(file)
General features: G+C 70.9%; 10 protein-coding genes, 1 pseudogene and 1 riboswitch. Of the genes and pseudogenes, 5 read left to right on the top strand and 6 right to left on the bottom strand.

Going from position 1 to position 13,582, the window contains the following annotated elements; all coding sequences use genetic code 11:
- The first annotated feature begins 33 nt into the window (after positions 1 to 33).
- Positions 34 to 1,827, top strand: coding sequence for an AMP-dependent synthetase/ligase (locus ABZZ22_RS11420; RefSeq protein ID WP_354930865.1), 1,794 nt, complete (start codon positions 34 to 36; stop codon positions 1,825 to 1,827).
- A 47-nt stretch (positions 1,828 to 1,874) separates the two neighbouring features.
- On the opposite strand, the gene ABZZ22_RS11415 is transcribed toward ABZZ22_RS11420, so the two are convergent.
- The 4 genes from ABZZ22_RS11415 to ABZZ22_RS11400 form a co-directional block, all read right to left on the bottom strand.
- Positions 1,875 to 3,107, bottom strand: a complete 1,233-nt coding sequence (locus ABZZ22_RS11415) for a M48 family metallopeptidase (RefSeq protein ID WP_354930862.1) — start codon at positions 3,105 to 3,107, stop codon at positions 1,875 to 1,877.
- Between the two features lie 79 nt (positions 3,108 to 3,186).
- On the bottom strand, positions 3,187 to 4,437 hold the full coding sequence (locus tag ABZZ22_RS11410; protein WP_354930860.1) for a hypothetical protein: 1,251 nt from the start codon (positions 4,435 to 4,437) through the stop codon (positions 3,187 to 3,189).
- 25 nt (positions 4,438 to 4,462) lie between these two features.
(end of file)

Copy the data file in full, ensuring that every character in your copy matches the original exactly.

General features: G+C 70.9%; 10 protein-coding genes, 1 pseudogene and 1 riboswitch. Of the genes and pseudogenes, 5 read left to right on the top strand and 6 right to left on the bottom strand.

Going from position 1 to position 13,582, the window contains the following annotated elements; all coding sequences use genetic code 11:
- The first annotated feature begins 33 nt into the window (after positions 1 to 33).
- Positions 34 to 1,827, top strand: coding sequence for an AMP-dependent synthetase/ligase (locus ABZZ22_RS11420; RefSeq protein ID WP_354930865.1), 1,794 nt, complete (start codon positions 34 to 36; stop codon positions 1,825 to 1,827).
- A 47-nt stretch (positions 1,828 to 1,874) separates the two neighbouring features.
- On the opposite strand, the gene ABZZ22_RS11415 is transcribed toward ABZZ22_RS11420, so the two are convergent.
- The 4 genes from ABZZ22_RS11415 to ABZZ22_RS11400 form a co-directional block, all read right to left on the bottom strand.
- Positions 1,875 to 3,107, bottom strand: a complete 1,233-nt coding sequence (locus ABZZ22_RS11415) for a M48 family metallopeptidase (RefSeq protein ID WP_354930862.1) — start codon at positions 3,105 to 3,107, stop codon at positions 1,875 to 1,877.
- Between the two features lie 79 nt (positions 3,108 to 3,186).
- On the bottom strand, positions 3,187 to 4,437 hold the full coding sequence (locus tag ABZZ22_RS11410; protein WP_354930860.1) for a hypothetical protein: 1,251 nt from the start codon (positions 4,435 to 4,437) through the stop codon (positions 3,187 to 3,189).
- 25 nt (positions 4,438 to 4,462) lie between these two features.